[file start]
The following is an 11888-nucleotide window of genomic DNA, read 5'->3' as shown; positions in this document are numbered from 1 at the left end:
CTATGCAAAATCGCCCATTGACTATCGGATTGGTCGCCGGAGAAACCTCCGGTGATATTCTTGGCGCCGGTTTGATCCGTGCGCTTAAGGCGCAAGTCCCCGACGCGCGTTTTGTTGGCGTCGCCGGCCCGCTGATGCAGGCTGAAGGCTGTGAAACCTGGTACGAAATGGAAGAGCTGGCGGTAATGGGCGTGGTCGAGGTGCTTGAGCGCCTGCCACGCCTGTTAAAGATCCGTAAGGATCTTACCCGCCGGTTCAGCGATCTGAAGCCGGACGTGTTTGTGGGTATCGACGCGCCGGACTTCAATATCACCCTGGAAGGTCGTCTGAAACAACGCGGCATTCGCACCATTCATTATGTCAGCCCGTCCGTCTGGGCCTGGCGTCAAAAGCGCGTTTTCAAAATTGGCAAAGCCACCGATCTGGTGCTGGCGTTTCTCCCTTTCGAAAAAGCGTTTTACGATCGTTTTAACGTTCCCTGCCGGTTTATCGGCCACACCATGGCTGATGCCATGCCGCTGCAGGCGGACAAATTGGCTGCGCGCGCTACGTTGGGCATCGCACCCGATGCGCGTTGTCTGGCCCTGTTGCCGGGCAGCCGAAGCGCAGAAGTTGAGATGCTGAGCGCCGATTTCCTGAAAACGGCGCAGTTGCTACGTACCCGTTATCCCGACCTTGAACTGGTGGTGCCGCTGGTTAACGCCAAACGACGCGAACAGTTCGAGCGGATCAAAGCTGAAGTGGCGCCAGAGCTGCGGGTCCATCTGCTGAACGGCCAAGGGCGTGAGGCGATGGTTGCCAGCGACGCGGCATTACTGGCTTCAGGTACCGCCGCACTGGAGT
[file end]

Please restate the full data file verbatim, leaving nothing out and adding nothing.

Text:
The following is an 11888-nucleotide window of genomic DNA, read 5'->3' as shown; positions in this document are numbered from 1 at the left end:
CTATGCAAAATCGCCCATTGACTATCGGATTGGTCGCCGGAGAAACCTCCGGTGATATTCTTGGCGCCGGTTTGATCCGTGCGCTTAAGGCGCAAGTCCCCGACGCGCGTTTTGTTGGCGTCGCCGGCCCGCTGATGCAGGCTGAAGGCTGTGAAACCTGGTACGAAATGGAAGAGCTGGCGGTAATGGGCGTGGTCGAGGTGCTTGAGCGCCTGCCACGCCTGTTAAAGATCCGTAAGGATCTTACCCGCCGGTTCAGCGATCTGAAGCCGGACGTGTTTGTGGGTATCGACGCGCCGGACTTCAATATCACCCTGGAAGGTCGTCTGAAACAACGCGGCATTCGCACCATTCATTATGTCAGCCCGTCCGTCTGGGCCTGGCGTCAAAAGCGCGTTTTCAAAATTGGCAAAGCCACCGATCTGGTGCTGGCGTTTCTCCCTTTCGAAAAAGCGTTTTACGATCGTTTTAACGTTCCCTGCCGGTTTATCGGCCACACCATGGCTGATGCCATGCCGCTGCAGGCGGACAAATTGGCTGCGCGCGCTACGTTGGGCATCGCACCCGATGCGCGTTGTCTGGCCCTGTTGCCGGGCAGCCGAAGCGCAGAAGTTGAGATGCTGAGCGCCGATTTCCTGAAAACGGCGCAGTTGCTACGTACCCGTTATCCCGACCTTGAACTGGTGGTGCCGCTGGTTAACGCCAAACGACGCGAACAGTTCGAGCGGATCAAAGCTGAAGTGGCGCCAGAGCTGCGGGTCCATCTGCTGAACGGCCAAGGGCGTGAGGCGATGGTTGCCAGCGACGCGGCATTACTGGCTTCAGGTACCGCCGCACTGGAGT